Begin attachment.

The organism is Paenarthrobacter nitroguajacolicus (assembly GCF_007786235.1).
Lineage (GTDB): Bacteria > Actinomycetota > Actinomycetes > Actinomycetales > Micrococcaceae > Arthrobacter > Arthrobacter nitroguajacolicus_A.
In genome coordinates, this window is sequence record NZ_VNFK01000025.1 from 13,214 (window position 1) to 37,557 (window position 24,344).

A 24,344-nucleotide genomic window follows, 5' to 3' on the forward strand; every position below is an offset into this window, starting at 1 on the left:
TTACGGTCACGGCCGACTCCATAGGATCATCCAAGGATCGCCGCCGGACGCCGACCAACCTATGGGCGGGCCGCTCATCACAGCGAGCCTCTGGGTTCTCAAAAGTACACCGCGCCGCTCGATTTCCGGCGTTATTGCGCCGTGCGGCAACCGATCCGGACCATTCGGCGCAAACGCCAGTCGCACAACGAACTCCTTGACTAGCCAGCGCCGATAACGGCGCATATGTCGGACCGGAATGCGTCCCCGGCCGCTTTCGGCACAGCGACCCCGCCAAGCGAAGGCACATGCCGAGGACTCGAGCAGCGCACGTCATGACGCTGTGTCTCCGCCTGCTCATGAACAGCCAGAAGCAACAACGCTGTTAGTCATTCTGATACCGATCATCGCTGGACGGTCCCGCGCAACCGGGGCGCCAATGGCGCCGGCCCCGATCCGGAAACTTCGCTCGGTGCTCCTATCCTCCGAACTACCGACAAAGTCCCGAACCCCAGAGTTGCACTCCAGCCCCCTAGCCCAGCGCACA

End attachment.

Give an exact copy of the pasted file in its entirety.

The organism is Paenarthrobacter nitroguajacolicus (assembly GCF_007786235.1).
Lineage (GTDB): Bacteria > Actinomycetota > Actinomycetes > Actinomycetales > Micrococcaceae > Arthrobacter > Arthrobacter nitroguajacolicus_A.
In genome coordinates, this window is sequence record NZ_VNFK01000025.1 from 13,214 (window position 1) to 37,557 (window position 24,344).

A 24,344-nucleotide genomic window follows, 5' to 3' on the forward strand; every position below is an offset into this window, starting at 1 on the left:
TTACGGTCACGGCCGACTCCATAGGATCATCCAAGGATCGCCGCCGGACGCCGACCAACCTATGGGCGGGCCGCTCATCACAGCGAGCCTCTGGGTTCTCAAAAGTACACCGCGCCGCTCGATTTCCGGCGTTATTGCGCCGTGCGGCAACCGATCCGGACCATTCGGCGCAAACGCCAGTCGCACAACGAACTCCTTGACTAGCCAGCGCCGATAACGGCGCATATGTCGGACCGGAATGCGTCCCCGGCCGCTTTCGGCACAGCGACCCCGCCAAGCGAAGGCACATGCCGAGGACTCGAGCAGCGCACGTCATGACGCTGTGTCTCCGCCTGCTCATGAACAGCCAGAAGCAACAACGCTGTTAGTCATTCTGATACCGATCATCGCTGGACGGTCCCGCGCAACCGGGGCGCCAATGGCGCCGGCCCCGATCCGGAAACTTCGCTCGGTGCTCCTATCCTCCGAACTACCGACAAAGTCCCGAACCCCAGAGTTGCACTCCAGCCCCCTAGCCCAGCGCACA